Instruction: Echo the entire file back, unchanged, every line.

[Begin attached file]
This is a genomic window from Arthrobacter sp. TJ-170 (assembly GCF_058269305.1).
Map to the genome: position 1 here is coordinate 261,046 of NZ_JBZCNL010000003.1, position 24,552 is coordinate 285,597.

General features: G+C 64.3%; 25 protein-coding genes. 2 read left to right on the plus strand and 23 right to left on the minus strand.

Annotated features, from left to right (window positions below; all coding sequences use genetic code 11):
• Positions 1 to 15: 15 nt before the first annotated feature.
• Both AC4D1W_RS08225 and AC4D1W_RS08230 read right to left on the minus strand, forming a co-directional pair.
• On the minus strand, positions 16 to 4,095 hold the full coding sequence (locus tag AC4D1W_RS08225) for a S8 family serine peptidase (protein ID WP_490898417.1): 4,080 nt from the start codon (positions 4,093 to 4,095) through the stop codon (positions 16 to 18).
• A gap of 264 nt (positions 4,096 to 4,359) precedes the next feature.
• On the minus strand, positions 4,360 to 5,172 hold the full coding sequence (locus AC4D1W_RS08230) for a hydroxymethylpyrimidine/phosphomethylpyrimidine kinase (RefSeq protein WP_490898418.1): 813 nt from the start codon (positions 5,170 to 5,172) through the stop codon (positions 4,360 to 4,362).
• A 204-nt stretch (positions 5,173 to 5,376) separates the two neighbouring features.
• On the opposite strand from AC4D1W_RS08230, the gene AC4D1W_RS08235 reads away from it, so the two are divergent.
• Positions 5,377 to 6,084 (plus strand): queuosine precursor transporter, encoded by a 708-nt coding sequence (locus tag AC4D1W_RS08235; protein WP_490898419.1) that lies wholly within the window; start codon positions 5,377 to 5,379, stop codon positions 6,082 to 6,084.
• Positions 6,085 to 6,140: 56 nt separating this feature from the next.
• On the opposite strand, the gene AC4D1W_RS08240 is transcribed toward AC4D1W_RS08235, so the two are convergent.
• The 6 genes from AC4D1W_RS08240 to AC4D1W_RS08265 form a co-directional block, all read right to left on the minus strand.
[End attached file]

This is a genomic window from Arthrobacter sp. TJ-170 (assembly GCF_058269305.1).
Map to the genome: position 1 here is coordinate 261,046 of NZ_JBZCNL010000003.1, position 24,552 is coordinate 285,597.

General features: G+C 64.3%; 25 protein-coding genes. 2 read left to right on the plus strand and 23 right to left on the minus strand.

Annotated features, from left to right (window positions below; all coding sequences use genetic code 11):
• Positions 1 to 15: 15 nt before the first annotated feature.
• Both AC4D1W_RS08225 and AC4D1W_RS08230 read right to left on the minus strand, forming a co-directional pair.
• On the minus strand, positions 16 to 4,095 hold the full coding sequence (locus tag AC4D1W_RS08225) for a S8 family serine peptidase (protein ID WP_490898417.1): 4,080 nt from the start codon (positions 4,093 to 4,095) through the stop codon (positions 16 to 18).
• A gap of 264 nt (positions 4,096 to 4,359) precedes the next feature.
• On the minus strand, positions 4,360 to 5,172 hold the full coding sequence (locus AC4D1W_RS08230) for a hydroxymethylpyrimidine/phosphomethylpyrimidine kinase (RefSeq protein WP_490898418.1): 813 nt from the start codon (positions 5,170 to 5,172) through the stop codon (positions 4,360 to 4,362).
• A 204-nt stretch (positions 5,173 to 5,376) separates the two neighbouring features.
• On the opposite strand from AC4D1W_RS08230, the gene AC4D1W_RS08235 reads away from it, so the two are divergent.
• Positions 5,377 to 6,084 (plus strand): queuosine precursor transporter, encoded by a 708-nt coding sequence (locus tag AC4D1W_RS08235; protein WP_490898419.1) that lies wholly within the window; start codon positions 5,377 to 5,379, stop codon positions 6,082 to 6,084.
• Positions 6,085 to 6,140: 56 nt separating this feature from the next.
• On the opposite strand, the gene AC4D1W_RS08240 is transcribed toward AC4D1W_RS08235, so the two are convergent.
• The 6 genes from AC4D1W_RS08240 to AC4D1W_RS08265 form a co-directional block, all read right to left on the minus strand.